Ford Says More Restructuring on the Way

The automaker expects more charges later this year as part of an $11 billion overhaul.

In this July 12, 2019, file photo, Ford CEO Jim Hackett participates in a news conference in New York.
In this July 12, 2019, file photo, Ford CEO Jim Hackett participates in a news conference in New York.
AP Photo/Seth Wenig, File

DEARBORN, Mich. (AP) — Ford's net profit tumbled 86% in the second quarter due largely to restructuring costs in Europe and South America, and the company said more shake-ups are coming.

Chief Financial Officer Tim Stone said Wednesday that the company booked charges of $1.2 billion during the quarter as it moved to close factories in Europe and South America.

And, despite the factory closings and cutting 7,000 white-collar jobs globally, Ford says it isn't done overhauling its operations.

Stone said Ford is in the early stages and expects up to $1.8 billion more in charges later this year as part of an $11 billion overhaul during the next several years. He wouldn't give further details on what remains, saying management hasn't decided on ideas to further redesign Ford.

"We're already starting to see some early benefits," he said. "A lot of work to do."

Some of Ford's previously announced restructuring moves have yet to be fully placed on the books.

Ford's net income for the April-through-June period dropped to $148 million, or 4 cents per share. Without the charges the company made 28 cents per share. Revenue was flat at $38.9 billion.

On average, analysts surveyed by FactSet expected earnings 31 cents per share on revenue of $38.49 billion.

Ford, which released numbers after the markets closed Wednesday, also said its results include a $181 million valuation loss on an investment in a software company, trimming 4 cents off adjusted earnings per share.

Its stock fell 5.8% in after-hours trading to $9.73.

Ford on Wednesday forecast pretax adjusted earnings of $7 billion to $7.5 billion for all of 2019, compared with $7 billion last year. The company previously had only said that pretax earnings would improve.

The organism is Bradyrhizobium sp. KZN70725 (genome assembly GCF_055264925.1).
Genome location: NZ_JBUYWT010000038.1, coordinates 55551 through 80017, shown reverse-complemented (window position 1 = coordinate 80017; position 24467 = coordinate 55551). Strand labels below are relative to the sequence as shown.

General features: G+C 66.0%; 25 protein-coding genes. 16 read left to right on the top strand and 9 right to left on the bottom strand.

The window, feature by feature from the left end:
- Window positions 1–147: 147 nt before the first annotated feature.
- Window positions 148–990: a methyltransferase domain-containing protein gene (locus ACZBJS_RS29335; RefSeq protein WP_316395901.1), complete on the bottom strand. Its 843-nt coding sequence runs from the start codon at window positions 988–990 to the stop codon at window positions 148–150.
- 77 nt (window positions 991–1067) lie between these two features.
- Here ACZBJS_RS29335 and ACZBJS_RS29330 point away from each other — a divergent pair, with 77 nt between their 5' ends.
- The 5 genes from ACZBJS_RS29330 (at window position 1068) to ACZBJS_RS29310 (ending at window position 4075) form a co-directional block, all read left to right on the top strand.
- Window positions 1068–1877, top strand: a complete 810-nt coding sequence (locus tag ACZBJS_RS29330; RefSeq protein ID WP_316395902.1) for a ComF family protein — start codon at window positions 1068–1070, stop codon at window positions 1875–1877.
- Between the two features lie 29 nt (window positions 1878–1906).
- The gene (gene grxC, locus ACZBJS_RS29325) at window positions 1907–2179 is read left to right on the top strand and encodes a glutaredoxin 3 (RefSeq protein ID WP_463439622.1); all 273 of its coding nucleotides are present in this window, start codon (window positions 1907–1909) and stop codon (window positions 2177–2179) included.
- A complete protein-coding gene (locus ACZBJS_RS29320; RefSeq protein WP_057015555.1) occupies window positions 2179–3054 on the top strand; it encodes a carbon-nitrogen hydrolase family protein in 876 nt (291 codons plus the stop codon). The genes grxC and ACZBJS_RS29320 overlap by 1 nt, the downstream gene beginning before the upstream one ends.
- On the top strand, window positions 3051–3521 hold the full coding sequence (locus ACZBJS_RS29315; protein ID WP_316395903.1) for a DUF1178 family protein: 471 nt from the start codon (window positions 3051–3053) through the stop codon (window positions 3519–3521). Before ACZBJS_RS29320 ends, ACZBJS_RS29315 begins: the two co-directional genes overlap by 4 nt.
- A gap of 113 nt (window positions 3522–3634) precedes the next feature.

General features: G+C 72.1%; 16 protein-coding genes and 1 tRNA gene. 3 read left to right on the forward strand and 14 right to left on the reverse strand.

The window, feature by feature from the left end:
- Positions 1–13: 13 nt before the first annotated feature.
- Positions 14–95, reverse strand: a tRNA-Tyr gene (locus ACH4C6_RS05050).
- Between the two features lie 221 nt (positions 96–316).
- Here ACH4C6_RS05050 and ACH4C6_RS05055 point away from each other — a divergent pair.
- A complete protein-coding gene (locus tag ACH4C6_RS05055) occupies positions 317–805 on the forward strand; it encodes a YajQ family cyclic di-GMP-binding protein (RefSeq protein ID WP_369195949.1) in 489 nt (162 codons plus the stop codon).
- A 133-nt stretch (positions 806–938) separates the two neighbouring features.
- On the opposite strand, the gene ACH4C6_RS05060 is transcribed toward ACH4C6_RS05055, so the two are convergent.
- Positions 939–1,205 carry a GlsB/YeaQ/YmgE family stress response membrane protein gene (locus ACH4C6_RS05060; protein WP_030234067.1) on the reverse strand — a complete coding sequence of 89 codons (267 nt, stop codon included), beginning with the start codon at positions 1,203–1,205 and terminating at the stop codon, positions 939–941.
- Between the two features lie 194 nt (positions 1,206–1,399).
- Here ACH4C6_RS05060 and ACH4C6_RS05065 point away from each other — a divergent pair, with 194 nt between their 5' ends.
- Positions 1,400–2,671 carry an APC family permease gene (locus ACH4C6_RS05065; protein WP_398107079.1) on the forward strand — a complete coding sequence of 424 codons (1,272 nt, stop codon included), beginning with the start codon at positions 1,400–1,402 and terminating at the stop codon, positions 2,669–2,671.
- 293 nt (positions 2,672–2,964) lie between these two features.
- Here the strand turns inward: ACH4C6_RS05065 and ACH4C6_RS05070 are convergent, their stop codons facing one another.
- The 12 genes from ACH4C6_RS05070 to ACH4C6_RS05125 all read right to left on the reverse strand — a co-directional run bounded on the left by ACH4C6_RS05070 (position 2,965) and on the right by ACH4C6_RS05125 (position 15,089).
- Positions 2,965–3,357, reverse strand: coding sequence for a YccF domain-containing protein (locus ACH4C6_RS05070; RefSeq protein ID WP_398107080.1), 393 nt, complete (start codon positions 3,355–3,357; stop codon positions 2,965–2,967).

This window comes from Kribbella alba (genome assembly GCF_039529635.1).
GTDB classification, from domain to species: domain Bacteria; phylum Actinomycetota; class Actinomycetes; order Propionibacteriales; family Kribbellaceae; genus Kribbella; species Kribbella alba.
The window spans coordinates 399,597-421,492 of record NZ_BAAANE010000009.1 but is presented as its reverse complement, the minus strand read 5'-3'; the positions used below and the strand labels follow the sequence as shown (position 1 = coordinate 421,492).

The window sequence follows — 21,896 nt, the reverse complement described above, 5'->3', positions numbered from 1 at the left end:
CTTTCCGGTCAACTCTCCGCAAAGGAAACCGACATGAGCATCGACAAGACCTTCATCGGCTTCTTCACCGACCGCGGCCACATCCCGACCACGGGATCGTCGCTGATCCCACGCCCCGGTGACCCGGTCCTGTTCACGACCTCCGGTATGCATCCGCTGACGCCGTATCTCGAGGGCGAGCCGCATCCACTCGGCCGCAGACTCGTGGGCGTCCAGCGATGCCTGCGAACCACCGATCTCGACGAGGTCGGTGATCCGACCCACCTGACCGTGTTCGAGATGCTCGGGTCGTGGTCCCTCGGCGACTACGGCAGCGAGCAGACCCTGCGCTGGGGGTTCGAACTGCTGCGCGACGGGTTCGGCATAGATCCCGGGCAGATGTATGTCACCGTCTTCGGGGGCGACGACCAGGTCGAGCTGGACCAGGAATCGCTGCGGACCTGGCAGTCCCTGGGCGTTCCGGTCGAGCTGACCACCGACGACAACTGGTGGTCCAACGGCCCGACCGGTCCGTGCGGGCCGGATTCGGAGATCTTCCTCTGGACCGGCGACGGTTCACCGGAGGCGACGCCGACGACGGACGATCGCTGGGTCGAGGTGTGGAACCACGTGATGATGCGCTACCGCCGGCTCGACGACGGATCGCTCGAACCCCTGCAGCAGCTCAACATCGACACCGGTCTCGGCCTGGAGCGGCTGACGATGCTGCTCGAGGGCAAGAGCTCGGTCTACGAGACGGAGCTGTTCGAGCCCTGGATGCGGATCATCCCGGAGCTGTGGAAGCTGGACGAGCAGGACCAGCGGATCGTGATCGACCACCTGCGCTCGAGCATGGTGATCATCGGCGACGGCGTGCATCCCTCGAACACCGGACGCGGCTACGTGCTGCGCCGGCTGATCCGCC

Full-year adjusted earnings per share are forecast to be $1.20 to $1.35, up from $1.30 in 2018. Previously it did not give per-share guidance.

Stone said the company's free cash flow improved by 80% to $2.1 billion in the first half of the year.

But Ford's second-half pretax earnings could fall by about $1 billion compared with the first half. Stone told analysts on a conference call that is due to the cost of launching new vehicles globally in the second half. The company is rolling out new Ford Kuga and Escape and Lincoln Corsair SUVs, as well as a two-ton Transit van and new heavy-duty F-Series pickups by the end of the year.

Ford's U.S. sales fell nearly 5% in the second quarter, according to the auto pricing site, as the company exited most of its passenger car business. But Stone said sales of the new Ford Ranger small pickup offset much of that as its share of the small truck segment rose 14%. Edmunds, which provides content for The Associated Press, said Ford's average vehicle sale price rose 2.8% to $41,328 during the quarter.

In North America, Ford's biggest profit center, pretax earnings fell 3% to just under $1.7 billion, which the company blamed on switching its Chicago factory to build new versions of midsize SUVs. In Europe, the company showed its first year-over-year improvement in two years with a pretax profit of $53 million versus a $73 million loss last year. Ford's loss in China shrank 68% to $155 million. The South America loss widened 15%, though, to $205 million. Middle East and Africa swung to a loss of $45 million from a profit of $49 million.

Ford Credit pretax income rose 29% to $831 million.

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